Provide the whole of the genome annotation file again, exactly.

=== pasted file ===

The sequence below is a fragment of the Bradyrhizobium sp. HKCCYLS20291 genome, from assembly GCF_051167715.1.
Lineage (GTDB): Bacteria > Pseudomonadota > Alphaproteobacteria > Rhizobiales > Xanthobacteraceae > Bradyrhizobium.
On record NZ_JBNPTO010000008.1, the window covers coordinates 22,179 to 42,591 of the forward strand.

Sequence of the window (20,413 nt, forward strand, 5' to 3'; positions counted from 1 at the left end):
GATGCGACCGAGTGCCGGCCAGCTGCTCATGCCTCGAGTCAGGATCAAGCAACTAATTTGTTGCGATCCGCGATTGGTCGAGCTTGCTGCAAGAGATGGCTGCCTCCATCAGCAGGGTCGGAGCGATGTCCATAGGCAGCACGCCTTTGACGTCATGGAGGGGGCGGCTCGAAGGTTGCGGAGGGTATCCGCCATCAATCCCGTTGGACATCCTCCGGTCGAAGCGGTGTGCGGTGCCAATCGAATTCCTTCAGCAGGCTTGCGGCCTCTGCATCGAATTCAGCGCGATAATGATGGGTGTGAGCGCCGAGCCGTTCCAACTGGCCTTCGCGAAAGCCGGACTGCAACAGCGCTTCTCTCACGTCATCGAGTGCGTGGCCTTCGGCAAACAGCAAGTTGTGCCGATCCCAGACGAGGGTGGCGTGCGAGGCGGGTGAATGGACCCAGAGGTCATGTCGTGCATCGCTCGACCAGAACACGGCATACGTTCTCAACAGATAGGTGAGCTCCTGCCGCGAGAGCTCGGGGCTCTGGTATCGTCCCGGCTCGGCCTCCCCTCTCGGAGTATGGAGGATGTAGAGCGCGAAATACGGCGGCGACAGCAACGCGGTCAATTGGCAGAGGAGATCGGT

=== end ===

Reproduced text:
The sequence below is a fragment of the Bradyrhizobium sp. HKCCYLS20291 genome, from assembly GCF_051167715.1.
Lineage (GTDB): Bacteria > Pseudomonadota > Alphaproteobacteria > Rhizobiales > Xanthobacteraceae > Bradyrhizobium.
On record NZ_JBNPTO010000008.1, the window covers coordinates 22,179 to 42,591 of the forward strand.

Sequence of the window (20,413 nt, forward strand, 5' to 3'; positions counted from 1 at the left end):
GATGCGACCGAGTGCCGGCCAGCTGCTCATGCCTCGAGTCAGGATCAAGCAACTAATTTGTTGCGATCCGCGATTGGTCGAGCTTGCTGCAAGAGATGGCTGCCTCCATCAGCAGGGTCGGAGCGATGTCCATAGGCAGCACGCCTTTGACGTCATGGAGGGGGCGGCTCGAAGGTTGCGGAGGGTATCCGCCATCAATCCCGTTGGACATCCTCCGGTCGAAGCGGTGTGCGGTGCCAATCGAATTCCTTCAGCAGGCTTGCGGCCTCTGCATCGAATTCAGCGCGATAATGATGGGTGTGAGCGCCGAGCCGTTCCAACTGGCCTTCGCGAAAGCCGGACTGCAACAGCGCTTCTCTCACGTCATCGAGTGCGTGGCCTTCGGCAAACAGCAAGTTGTGCCGATCCCAGACGAGGGTGGCGTGCGAGGCGGGTGAATGGACCCAGAGGTCATGTCGTGCATCGCTCGACCAGAACACGGCATACGTTCTCAACAGATAGGTGAGCTCCTGCCGCGAGAGCTCGGGGCTCTGGTATCGTCCCGGCTCGGCCTCCCCTCTCGGAGTATGGAGGATGTAGAGCGCGAAATACGGCGGCGACAGCAACGCGGTCAATTGGCAGAGGAGATCGGT